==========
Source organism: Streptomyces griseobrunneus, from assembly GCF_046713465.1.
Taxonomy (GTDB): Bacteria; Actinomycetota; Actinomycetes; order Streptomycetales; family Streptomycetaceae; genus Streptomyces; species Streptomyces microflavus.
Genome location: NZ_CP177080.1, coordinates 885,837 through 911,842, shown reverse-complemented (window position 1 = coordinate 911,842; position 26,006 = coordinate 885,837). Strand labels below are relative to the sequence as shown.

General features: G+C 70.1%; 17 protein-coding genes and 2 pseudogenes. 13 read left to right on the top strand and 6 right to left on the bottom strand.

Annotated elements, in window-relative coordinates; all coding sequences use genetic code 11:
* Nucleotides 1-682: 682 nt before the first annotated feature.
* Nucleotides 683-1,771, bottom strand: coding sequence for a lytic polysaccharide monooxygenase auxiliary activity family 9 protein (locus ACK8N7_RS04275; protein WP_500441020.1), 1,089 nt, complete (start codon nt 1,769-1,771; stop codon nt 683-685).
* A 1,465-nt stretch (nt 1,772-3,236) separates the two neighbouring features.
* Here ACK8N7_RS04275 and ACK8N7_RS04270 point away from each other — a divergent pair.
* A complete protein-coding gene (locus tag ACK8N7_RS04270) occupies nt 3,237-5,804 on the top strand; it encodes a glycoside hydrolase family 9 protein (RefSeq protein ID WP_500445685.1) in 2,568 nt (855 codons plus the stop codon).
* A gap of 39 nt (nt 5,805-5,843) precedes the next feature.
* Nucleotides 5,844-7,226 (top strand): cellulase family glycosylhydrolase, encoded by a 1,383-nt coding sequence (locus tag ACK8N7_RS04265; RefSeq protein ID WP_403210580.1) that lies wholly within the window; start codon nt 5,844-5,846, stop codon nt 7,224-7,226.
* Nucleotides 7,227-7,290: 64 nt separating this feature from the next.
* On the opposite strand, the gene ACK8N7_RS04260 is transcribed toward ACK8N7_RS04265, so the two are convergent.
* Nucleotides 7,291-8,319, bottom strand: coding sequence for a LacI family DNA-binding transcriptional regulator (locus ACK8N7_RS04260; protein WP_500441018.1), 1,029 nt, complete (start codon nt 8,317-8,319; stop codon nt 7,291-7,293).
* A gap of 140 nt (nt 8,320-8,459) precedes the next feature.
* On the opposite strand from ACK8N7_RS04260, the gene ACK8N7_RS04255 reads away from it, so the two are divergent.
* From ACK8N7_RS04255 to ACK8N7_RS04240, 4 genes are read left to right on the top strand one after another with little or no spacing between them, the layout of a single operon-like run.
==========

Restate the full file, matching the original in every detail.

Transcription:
Source organism: Streptomyces griseobrunneus, from assembly GCF_046713465.1.
Taxonomy (GTDB): Bacteria; Actinomycetota; Actinomycetes; order Streptomycetales; family Streptomycetaceae; genus Streptomyces; species Streptomyces microflavus.
Genome location: NZ_CP177080.1, coordinates 885,837 through 911,842, shown reverse-complemented (window position 1 = coordinate 911,842; position 26,006 = coordinate 885,837). Strand labels below are relative to the sequence as shown.

General features: G+C 70.1%; 17 protein-coding genes and 2 pseudogenes. 13 read left to right on the top strand and 6 right to left on the bottom strand.

Annotated elements, in window-relative coordinates; all coding sequences use genetic code 11:
* Nucleotides 1-682: 682 nt before the first annotated feature.
* Nucleotides 683-1,771, bottom strand: coding sequence for a lytic polysaccharide monooxygenase auxiliary activity family 9 protein (locus ACK8N7_RS04275; protein WP_500441020.1), 1,089 nt, complete (start codon nt 1,769-1,771; stop codon nt 683-685).
* A 1,465-nt stretch (nt 1,772-3,236) separates the two neighbouring features.
* Here ACK8N7_RS04275 and ACK8N7_RS04270 point away from each other — a divergent pair.
* A complete protein-coding gene (locus tag ACK8N7_RS04270) occupies nt 3,237-5,804 on the top strand; it encodes a glycoside hydrolase family 9 protein (RefSeq protein ID WP_500445685.1) in 2,568 nt (855 codons plus the stop codon).
* A gap of 39 nt (nt 5,805-5,843) precedes the next feature.
* Nucleotides 5,844-7,226 (top strand): cellulase family glycosylhydrolase, encoded by a 1,383-nt coding sequence (locus tag ACK8N7_RS04265; RefSeq protein ID WP_403210580.1) that lies wholly within the window; start codon nt 5,844-5,846, stop codon nt 7,224-7,226.
* Nucleotides 7,227-7,290: 64 nt separating this feature from the next.
* On the opposite strand, the gene ACK8N7_RS04260 is transcribed toward ACK8N7_RS04265, so the two are convergent.
* Nucleotides 7,291-8,319, bottom strand: coding sequence for a LacI family DNA-binding transcriptional regulator (locus ACK8N7_RS04260; protein WP_500441018.1), 1,029 nt, complete (start codon nt 8,317-8,319; stop codon nt 7,291-7,293).
* A gap of 140 nt (nt 8,320-8,459) precedes the next feature.
* On the opposite strand from ACK8N7_RS04260, the gene ACK8N7_RS04255 reads away from it, so the two are divergent.
* From ACK8N7_RS04255 to ACK8N7_RS04240, 4 genes are read left to right on the top strand one after another with little or no spacing between them, the layout of a single operon-like run.